Why are blood sugar spikes bad for us?

High blood sugar levels are mostly associated with type 2 diabetes but in fact, regular blood sugar spikes can have a wide-reaching impact across our entire body. Despite the many short- and long-term effects of consistent blood sugar spikes, there’s good news—minimising the spike and the crash can go a long way to making you feel healthy and well.
Annabel Nicholson
min read
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Quick summary

  • A blood sugar spike happens when glucose builds up in the bloodstream and blood sugar levels increase.
  • This happens most often after eating and the bigger the spike, the bigger the crash afterwards.
  • Regular blood sugar spikes set off a series of events in the body that all lead to inflammation.
  • Chronic inflammation is the cause of diseases like stroke, heart disease, liver disease, and type 2 diabetes—these are known as inflammation-based diseases.
  • Glucose spikes can have short- and long-term health consequences ranging from fatigue, hunger, and cravings, to obesity, type 2 diabetes, and heart disease.
  • Glucose spikes from sweet foods are worse for you than spikes from savoury foods because sweet foods contain fructose.
  • Keeping blood sugar levels stable is the best way to combat the negative health consequences of blood sugar spikes.

Glucose is the main type of sugar in the blood and without it, we’d cease to exist. It’s the body’s preferred energy source and keeps everything functioning normally. There can, however, be too much of a good thing, and too much glucose can hurt us—often without us realising it. So, what is a blood sugar spike? And what does it mean for your health? Here’s everything you need to know.

What is a blood sugar spike?

Essentially, a blood sugar spike happens when glucose builds up in the bloodstream and blood sugar levels increase.

We tend to associate elevated blood sugar levels with conditions such as type 2 diabetes and while that’s certainly correct, an astonishing 80% of people without diabetes also experience high glucose spikes.[1]  

This most often happens after eating, when the food we eat is broken down during digestion. And it’s not just the sweet stuff that you need to watch our for—all carbohydrates break down into glucose, which then enters the bloodstream. We tend to ingest more glucose than we need, which causes blood sugar levels to rise rapidly and this causes a spike. To compensate, our body produces more insulin to help lower blood sugar levels. This can sometimes cause levels to dip too low and so begins the unhealthy rollercoaster of highs and lows in blood sugar levels.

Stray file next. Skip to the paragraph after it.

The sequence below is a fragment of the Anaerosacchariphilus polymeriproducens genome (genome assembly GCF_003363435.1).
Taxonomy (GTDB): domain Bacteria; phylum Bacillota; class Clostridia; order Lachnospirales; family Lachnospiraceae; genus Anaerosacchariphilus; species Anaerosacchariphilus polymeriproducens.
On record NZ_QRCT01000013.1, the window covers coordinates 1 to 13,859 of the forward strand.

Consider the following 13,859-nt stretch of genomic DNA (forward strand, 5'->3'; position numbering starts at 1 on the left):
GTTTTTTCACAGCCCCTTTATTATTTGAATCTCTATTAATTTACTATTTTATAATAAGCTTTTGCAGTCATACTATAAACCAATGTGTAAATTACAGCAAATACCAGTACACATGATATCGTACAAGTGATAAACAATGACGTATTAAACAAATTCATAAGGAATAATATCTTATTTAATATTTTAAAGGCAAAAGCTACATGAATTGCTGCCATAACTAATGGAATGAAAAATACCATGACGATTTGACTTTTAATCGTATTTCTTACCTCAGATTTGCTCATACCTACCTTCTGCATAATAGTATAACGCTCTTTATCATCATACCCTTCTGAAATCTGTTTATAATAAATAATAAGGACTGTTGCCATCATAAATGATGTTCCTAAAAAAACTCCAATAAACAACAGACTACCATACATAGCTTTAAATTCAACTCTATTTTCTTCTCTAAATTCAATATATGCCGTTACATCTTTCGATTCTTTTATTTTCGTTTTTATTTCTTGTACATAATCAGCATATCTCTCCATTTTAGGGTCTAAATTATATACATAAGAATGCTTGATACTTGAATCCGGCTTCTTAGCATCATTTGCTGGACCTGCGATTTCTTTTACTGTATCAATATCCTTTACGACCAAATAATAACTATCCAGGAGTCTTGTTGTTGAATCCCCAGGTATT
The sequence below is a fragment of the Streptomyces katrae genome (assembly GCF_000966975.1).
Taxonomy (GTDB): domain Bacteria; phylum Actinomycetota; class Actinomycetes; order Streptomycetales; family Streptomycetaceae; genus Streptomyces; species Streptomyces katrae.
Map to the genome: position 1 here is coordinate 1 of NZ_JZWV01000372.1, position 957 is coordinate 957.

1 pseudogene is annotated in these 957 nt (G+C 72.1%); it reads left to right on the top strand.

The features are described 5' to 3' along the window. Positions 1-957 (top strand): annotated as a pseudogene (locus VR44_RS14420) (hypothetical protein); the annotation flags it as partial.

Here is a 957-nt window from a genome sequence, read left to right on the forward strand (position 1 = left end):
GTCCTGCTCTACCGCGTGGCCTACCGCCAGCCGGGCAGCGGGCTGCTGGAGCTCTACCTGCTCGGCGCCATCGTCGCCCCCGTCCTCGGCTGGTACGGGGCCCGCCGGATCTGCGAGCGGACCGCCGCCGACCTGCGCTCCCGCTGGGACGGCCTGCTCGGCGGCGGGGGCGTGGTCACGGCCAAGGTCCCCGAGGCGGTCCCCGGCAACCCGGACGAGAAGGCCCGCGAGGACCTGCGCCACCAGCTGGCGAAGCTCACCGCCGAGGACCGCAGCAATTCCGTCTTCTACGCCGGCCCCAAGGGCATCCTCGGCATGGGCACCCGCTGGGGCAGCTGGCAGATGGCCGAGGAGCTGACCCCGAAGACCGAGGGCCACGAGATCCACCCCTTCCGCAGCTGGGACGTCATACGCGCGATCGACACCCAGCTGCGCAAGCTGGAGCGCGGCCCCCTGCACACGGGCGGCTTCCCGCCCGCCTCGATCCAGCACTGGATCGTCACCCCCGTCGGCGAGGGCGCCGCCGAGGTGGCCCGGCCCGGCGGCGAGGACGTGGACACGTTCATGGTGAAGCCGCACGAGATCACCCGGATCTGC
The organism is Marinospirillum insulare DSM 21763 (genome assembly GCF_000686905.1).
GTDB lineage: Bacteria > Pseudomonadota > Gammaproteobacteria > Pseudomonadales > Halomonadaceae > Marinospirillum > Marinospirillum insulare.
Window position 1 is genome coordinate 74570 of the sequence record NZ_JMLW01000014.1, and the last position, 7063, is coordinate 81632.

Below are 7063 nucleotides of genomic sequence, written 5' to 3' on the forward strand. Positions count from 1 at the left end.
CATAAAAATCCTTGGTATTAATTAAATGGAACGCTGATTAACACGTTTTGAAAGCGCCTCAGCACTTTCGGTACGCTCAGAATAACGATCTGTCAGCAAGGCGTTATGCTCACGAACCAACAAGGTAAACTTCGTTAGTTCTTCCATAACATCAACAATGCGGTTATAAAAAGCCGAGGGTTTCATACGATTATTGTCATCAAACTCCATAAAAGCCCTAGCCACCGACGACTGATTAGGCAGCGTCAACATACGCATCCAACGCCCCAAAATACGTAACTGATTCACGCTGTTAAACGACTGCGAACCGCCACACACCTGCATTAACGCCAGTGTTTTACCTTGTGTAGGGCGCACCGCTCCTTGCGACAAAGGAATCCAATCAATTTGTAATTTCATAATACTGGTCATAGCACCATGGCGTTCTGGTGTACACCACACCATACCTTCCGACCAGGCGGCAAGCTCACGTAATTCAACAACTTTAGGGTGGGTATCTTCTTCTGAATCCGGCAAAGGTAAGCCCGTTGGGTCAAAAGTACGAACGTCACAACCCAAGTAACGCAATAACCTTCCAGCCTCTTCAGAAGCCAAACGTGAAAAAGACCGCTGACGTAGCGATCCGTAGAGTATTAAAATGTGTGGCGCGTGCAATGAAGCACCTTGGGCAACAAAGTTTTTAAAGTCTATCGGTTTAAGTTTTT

We should make it clear at this stage that blood sugar spikes are completely normal regardless of whether you have type 2 diabetes or not—especially after eating a high-carb meal. A single spike isn't going to lead to long-term complications like type 2 diabetes, but they can still result in short-term health issues.

What happens in the body after a blood sugar spike?

As the blood moves around the body, glucose is delivered to cells where it’s turned into energy. This energy is used to power every single thing that happens in our bodies.

That’s the simple version of events but there’s actually a load more going on. It's nothing overly complicated but we think it's a super interesting insight into what repeated blood sugar spikes really mean.

We enter a state of oxidative stress

It all starts with something called mitochondria, which are found in nearly every cell in the body. While microscopic in size, they’re super important because it's here that glucose is turned into the energy that powers the cell. Mitochondria usually only burn as much glucose as the cell needs for energy but when we have a blood sugar spike, we’re sending too much glucose to our cells too quickly, essentially drowning our mitochondria in glucose.

Recent scientific theory suggests that when our mitochondria are drowning in glucose, our cells release tiny molecules called free radicals.[2] Despite their somewhat positive name, free radicals are a dangerous thing to have floating around because they have the potential to damage anything they come into contact with. Our bodies can deal with them in moderation but when there are too many, they become unmanageable. With repeated glucose spikes, the quantity of free radicals produced is too much and our body eventually enters a state of oxidative stress.